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Articles
The Revolution of Opportunity: University of the People

Higher education now has a higher purpose. Thanks to a shockingly simple-yet-ambitious Web-based enterprise called University of the People, students across the globe can now learn from theworld’s best college professors—for free.

In defying borders and breaking down barriers, University of the People mixes education with social interaction in a way that opens both minds and hearts. “Survivors of genocide in Rwanda have study buddies at Harvard, and every time a Palestinian kid takes a class he is almost certain to encounter an Israeli,” said Shai Rashef, the University’s founder. Through this open structure, young peoplediscover that they can accomplish really great things only by working together.

Joe Jean, a University of the People student from Haiti, was worried about his future following the 2010 earthquake. Soon after, he discovered UofPeople and was admitted with a full scholarship to NYU Abu Dhabi.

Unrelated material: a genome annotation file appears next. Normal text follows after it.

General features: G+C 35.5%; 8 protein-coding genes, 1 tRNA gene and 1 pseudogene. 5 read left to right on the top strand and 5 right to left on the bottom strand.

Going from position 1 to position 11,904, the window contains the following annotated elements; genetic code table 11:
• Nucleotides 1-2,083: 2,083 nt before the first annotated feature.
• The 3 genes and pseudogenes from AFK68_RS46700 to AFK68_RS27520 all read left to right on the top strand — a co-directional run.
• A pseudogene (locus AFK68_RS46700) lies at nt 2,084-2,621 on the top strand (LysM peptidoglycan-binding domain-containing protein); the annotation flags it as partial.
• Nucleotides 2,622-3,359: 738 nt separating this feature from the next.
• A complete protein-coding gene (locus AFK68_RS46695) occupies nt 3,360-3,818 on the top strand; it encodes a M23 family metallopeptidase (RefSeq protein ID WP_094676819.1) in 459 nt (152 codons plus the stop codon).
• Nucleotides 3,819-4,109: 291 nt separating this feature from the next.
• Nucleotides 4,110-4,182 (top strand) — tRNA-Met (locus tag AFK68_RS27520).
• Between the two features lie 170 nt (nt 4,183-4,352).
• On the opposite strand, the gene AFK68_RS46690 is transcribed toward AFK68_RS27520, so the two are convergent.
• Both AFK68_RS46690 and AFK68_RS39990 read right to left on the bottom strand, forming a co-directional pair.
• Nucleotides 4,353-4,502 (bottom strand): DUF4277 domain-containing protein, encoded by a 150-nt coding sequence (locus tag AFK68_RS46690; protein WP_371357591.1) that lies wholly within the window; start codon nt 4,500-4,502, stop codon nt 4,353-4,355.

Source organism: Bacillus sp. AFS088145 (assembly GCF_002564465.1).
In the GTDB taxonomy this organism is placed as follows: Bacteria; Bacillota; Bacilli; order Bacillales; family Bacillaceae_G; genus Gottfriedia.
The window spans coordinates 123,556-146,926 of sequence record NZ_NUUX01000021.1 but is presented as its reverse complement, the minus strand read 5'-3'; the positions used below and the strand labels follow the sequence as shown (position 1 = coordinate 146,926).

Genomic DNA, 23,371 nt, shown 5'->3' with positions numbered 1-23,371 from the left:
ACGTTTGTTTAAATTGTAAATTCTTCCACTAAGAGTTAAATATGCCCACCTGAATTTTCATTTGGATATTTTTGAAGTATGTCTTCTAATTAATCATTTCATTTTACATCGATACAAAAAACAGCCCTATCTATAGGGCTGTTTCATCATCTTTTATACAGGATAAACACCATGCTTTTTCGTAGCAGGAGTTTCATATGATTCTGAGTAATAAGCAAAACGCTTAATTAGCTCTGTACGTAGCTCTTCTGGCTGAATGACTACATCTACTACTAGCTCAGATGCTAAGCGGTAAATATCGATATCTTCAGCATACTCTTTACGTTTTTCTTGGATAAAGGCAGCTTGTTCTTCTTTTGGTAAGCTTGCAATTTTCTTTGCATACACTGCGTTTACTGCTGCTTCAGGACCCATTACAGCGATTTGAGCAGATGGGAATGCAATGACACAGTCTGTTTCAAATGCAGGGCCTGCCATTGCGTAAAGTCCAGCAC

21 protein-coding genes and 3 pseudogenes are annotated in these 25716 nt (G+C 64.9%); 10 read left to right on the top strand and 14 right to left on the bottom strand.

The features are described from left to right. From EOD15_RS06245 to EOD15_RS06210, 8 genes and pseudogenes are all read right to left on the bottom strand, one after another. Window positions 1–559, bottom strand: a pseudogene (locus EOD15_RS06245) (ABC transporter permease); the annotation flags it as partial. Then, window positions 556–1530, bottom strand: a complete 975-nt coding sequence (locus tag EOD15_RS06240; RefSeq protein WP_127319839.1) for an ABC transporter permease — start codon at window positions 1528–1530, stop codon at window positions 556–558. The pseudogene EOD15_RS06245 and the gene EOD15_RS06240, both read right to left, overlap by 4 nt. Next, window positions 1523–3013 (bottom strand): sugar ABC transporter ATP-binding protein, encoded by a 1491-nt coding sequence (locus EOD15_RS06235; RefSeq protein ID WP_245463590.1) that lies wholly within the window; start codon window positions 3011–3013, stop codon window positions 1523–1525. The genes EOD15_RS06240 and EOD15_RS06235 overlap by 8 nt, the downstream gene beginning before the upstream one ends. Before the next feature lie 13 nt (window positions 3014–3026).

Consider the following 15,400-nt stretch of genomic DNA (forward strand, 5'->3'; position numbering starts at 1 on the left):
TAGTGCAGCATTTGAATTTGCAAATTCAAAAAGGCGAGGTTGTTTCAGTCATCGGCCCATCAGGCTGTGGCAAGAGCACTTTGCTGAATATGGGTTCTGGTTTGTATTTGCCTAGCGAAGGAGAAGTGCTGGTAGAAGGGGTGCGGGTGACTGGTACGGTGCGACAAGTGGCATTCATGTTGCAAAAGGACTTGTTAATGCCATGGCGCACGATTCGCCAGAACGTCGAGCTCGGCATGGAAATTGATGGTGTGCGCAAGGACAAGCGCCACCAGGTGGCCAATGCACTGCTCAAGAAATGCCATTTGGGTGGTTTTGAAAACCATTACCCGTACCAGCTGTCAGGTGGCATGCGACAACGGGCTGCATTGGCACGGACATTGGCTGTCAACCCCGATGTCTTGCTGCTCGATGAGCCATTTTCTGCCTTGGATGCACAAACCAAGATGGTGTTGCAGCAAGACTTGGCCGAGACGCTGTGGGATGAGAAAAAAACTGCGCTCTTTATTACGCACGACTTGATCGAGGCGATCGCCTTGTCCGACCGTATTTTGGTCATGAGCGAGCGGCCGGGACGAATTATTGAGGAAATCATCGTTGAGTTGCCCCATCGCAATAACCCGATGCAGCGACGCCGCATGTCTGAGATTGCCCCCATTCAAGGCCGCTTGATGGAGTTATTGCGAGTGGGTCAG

For Shai, this open structure can only exist if barriers to entry are removed—hence the free classes.  The only cost of attending University of the People is a small admissions fee that ranges from $10 to $50 and is based on the GDP of the home country. Roughly half of University of the People’s students don’t have high-speed Internet service, so classes are held in a web form that is accessible to low-speed service users. To facilitate close connections and collaboration, “classrooms” are kept small, typically with only twenty to thirty students.  The school’s most popular courses, business management and computer science, offer lessons that are applicable anywhere in the world, regardless of local language and customs.

Perhaps the most remarkable aspect of University of the People is the professors themselves. Over 2500 professors donated multiple hours of their time to dedicate to their one true love: teaching.

‘‘We’re only beginning to see the benefit of what goes on between people in settings like this that bring learning across borders,’’ Shai said. ‘‘I can imagine this being a model for all kinds of projects that will change the world.’’

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